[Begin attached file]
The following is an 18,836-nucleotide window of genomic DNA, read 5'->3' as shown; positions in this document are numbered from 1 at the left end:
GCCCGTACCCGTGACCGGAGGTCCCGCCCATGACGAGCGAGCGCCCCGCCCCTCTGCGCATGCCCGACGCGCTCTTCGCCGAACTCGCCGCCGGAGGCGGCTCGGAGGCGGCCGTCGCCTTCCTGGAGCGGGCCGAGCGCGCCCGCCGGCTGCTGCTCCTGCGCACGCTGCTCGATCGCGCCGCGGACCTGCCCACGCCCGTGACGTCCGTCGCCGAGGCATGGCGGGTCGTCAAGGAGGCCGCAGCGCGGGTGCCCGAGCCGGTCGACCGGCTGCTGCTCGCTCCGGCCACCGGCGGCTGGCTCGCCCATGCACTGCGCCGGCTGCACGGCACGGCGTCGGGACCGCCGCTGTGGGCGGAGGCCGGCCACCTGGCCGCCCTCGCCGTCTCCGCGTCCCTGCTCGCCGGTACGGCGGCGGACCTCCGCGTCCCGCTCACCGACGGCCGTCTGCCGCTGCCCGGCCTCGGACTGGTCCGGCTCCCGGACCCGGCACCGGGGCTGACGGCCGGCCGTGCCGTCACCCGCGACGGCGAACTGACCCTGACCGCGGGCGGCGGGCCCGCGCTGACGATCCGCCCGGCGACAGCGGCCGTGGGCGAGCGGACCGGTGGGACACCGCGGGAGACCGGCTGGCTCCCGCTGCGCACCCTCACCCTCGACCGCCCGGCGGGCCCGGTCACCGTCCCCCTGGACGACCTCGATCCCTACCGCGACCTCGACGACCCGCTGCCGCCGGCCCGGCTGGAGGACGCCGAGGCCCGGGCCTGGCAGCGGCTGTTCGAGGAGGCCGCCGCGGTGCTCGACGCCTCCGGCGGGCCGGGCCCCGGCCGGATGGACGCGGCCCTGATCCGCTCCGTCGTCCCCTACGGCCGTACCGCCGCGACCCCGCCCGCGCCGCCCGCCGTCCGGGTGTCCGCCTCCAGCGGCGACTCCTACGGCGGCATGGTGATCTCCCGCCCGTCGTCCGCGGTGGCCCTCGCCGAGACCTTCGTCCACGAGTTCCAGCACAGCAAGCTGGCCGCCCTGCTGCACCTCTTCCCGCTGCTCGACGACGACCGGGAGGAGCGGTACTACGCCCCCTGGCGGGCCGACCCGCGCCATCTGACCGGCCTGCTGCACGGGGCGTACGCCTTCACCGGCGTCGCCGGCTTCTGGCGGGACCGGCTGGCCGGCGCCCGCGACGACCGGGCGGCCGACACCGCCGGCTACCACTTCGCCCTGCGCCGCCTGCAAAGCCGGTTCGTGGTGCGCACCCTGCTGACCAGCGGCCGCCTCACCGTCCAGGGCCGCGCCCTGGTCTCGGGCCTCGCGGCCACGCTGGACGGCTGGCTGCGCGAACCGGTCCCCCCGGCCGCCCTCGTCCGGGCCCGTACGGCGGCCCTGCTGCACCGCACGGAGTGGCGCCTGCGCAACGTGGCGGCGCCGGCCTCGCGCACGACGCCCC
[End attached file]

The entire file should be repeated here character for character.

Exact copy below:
The following is an 18,836-nucleotide window of genomic DNA, read 5'->3' as shown; positions in this document are numbered from 1 at the left end:
GCCCGTACCCGTGACCGGAGGTCCCGCCCATGACGAGCGAGCGCCCCGCCCCTCTGCGCATGCCCGACGCGCTCTTCGCCGAACTCGCCGCCGGAGGCGGCTCGGAGGCGGCCGTCGCCTTCCTGGAGCGGGCCGAGCGCGCCCGCCGGCTGCTGCTCCTGCGCACGCTGCTCGATCGCGCCGCGGACCTGCCCACGCCCGTGACGTCCGTCGCCGAGGCATGGCGGGTCGTCAAGGAGGCCGCAGCGCGGGTGCCCGAGCCGGTCGACCGGCTGCTGCTCGCTCCGGCCACCGGCGGCTGGCTCGCCCATGCACTGCGCCGGCTGCACGGCACGGCGTCGGGACCGCCGCTGTGGGCGGAGGCCGGCCACCTGGCCGCCCTCGCCGTCTCCGCGTCCCTGCTCGCCGGTACGGCGGCGGACCTCCGCGTCCCGCTCACCGACGGCCGTCTGCCGCTGCCCGGCCTCGGACTGGTCCGGCTCCCGGACCCGGCACCGGGGCTGACGGCCGGCCGTGCCGTCACCCGCGACGGCGAACTGACCCTGACCGCGGGCGGCGGGCCCGCGCTGACGATCCGCCCGGCGACAGCGGCCGTGGGCGAGCGGACCGGTGGGACACCGCGGGAGACCGGCTGGCTCCCGCTGCGCACCCTCACCCTCGACCGCCCGGCGGGCCCGGTCACCGTCCCCCTGGACGACCTCGATCCCTACCGCGACCTCGACGACCCGCTGCCGCCGGCCCGGCTGGAGGACGCCGAGGCCCGGGCCTGGCAGCGGCTGTTCGAGGAGGCCGCCGCGGTGCTCGACGCCTCCGGCGGGCCGGGCCCCGGCCGGATGGACGCGGCCCTGATCCGCTCCGTCGTCCCCTACGGCCGTACCGCCGCGACCCCGCCCGCGCCGCCCGCCGTCCGGGTGTCCGCCTCCAGCGGCGACTCCTACGGCGGCATGGTGATCTCCCGCCCGTCGTCCGCGGTGGCCCTCGCCGAGACCTTCGTCCACGAGTTCCAGCACAGCAAGCTGGCCGCCCTGCTGCACCTCTTCCCGCTGCTCGACGACGACCGGGAGGAGCGGTACTACGCCCCCTGGCGGGCCGACCCGCGCCATCTGACCGGCCTGCTGCACGGGGCGTACGCCTTCACCGGCGTCGCCGGCTTCTGGCGGGACCGGCTGGCCGGCGCCCGCGACGACCGGGCGGCCGACACCGCCGGCTACCACTTCGCCCTGCGCCGCCTGCAAAGCCGGTTCGTGGTGCGCACCCTGCTGACCAGCGGCCGCCTCACCGTCCAGGGCCGCGCCCTGGTCTCGGGCCTCGCGGCCACGCTGGACGGCTGGCTGCGCGAACCGGTCCCCCCGGCCGCCCTCGTCCGGGCCCGTACGGCGGCCCTGCTGCACCGCACGGAGTGGCGCCTGCGCAACGTGGCGGCGCCGGCCTCGCGCACGACGCCCC